There’s already been so much said, written and broadcast about Joy Division and the Factory Records story that you could be forgiven for not having the patience to wade through yet another chapter in the story of Tony Wilson and the rest of the gobby cast that strode the Manchester stage of the ’70s and ’80s. From ‘24 Hour Party People’ to the recent coverage of Wilson’s death to a new documentary on the box only the other week, this tale of bands, big egos and bad business sense has an appeal way beyond its roots. The photographer Anton Corbijn has now added ‘Control’ to the throng, and his contribution – a black and white study of the life and death of Ian Curtis – is more sombre and grounded and less playful than the comic spins we’ve come to expect. Watching the film, one is left with a sense of Ian Curtis as the subject for an intense photographic study as much as a figure ripe for probing drama. There are plenty of shots of Curtis walking down the street or smoking a fag or looking out of windows. The film’s real energy and excitement are in the live scenes, which are unfussy, extended and electric.
Suicide and the lives of artists are two of the toughest subjects for cinema to grapple with, and ‘Control’ squares up bravely to both. We’ve seen Curtis played before as an unlikeable, spikey presence by Sean Harris in ‘24 Hour Party People’. In contrast, Sam Riley’s Curtis is a different animal. He’s quiet, brooding, passive, unless he’s on stage, when Riley nails his possessed, jolty act. Those familiar with Winterbottom’s earlier film will recognise much here: Curtis demanding the attention of Tony Wilson in a pub; the signing of the band’s record contract in blood; their appearance on Granada TV; skinheads invading a gig; Curtis’ epilepsy; his suicide.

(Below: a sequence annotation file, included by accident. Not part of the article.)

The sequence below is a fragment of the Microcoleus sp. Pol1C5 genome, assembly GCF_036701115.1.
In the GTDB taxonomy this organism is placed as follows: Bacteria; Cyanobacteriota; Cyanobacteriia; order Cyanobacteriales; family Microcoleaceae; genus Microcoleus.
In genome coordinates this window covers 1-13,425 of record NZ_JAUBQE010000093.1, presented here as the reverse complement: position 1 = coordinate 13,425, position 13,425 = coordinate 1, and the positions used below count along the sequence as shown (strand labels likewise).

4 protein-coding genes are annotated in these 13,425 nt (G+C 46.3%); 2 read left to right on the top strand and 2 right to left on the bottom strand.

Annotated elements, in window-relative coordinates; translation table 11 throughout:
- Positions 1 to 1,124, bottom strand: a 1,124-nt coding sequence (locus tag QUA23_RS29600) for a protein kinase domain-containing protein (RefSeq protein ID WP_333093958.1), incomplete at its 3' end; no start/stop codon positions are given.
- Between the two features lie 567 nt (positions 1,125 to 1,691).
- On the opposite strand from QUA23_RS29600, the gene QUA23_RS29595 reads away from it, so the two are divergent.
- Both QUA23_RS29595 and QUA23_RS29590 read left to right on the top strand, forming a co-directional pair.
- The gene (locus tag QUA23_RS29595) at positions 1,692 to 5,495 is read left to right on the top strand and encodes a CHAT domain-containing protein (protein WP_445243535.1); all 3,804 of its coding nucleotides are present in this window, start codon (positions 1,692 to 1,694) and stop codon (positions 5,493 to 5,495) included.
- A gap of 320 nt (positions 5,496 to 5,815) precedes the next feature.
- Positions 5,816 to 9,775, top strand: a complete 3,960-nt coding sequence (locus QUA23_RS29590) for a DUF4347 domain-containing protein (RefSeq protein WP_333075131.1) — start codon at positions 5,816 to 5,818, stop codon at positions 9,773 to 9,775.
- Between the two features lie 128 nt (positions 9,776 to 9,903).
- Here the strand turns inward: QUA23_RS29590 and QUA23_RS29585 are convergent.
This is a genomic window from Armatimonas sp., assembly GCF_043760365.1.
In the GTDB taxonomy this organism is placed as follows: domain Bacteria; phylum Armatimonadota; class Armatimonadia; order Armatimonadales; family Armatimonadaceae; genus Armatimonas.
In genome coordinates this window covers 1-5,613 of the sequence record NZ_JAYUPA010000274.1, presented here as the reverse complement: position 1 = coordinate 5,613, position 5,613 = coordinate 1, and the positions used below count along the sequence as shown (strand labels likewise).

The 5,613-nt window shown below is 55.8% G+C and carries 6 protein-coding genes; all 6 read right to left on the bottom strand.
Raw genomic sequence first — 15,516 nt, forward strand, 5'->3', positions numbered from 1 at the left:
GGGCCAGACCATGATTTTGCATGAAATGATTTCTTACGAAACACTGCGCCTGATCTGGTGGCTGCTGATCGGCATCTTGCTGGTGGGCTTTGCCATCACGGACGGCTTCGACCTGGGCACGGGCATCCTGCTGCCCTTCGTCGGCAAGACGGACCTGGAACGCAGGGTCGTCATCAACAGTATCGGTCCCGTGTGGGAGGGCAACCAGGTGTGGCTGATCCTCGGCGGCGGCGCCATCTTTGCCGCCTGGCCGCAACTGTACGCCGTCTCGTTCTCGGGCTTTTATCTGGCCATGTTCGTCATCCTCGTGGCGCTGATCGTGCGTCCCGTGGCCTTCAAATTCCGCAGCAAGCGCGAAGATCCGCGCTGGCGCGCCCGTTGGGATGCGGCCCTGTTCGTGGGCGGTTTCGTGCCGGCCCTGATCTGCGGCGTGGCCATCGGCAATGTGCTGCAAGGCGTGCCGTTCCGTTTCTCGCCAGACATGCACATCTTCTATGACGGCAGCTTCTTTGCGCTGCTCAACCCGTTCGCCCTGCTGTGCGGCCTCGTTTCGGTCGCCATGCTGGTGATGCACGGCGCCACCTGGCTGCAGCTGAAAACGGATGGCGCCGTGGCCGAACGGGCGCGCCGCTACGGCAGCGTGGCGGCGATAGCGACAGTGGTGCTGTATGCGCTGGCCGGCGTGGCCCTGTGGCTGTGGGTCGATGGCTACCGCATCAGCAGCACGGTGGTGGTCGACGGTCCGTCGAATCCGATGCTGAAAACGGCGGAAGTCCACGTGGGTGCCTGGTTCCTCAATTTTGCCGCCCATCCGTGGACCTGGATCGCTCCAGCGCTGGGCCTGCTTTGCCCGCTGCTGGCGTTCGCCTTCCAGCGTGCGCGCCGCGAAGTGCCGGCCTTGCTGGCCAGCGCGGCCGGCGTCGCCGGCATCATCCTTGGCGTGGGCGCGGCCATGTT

What’s new is that Corbijn is also concerned with Curtis’ home life. This is hardly surprising seeing as the film has its origins in ‘Touching From a Distance’, the memoir of Deborah Curtis, his wife, and the film’s main interest is the strain of marriage on a young man who got hitched early and then falls in love with a Belgian groupie, Annik Honoré (Alexandra Maria Lara), who, when interviewing the band for a fanzine, utters the delicious line: ‘Tell me about Macclesfield’.
Corbijn’s film may be about the domestic life of Curtis as much as the public, yet he keeps a distance from the grit of the story. To his credit, this means that no wild biographical ideas plague his film, but there’s also a gap between the film and the filmed that’s a little unsatisfying. Maybe it’s the most honest approach – who, really, ever knows why someone kills themselves? There are suggestions here, but nothing so crude as a definitive answer.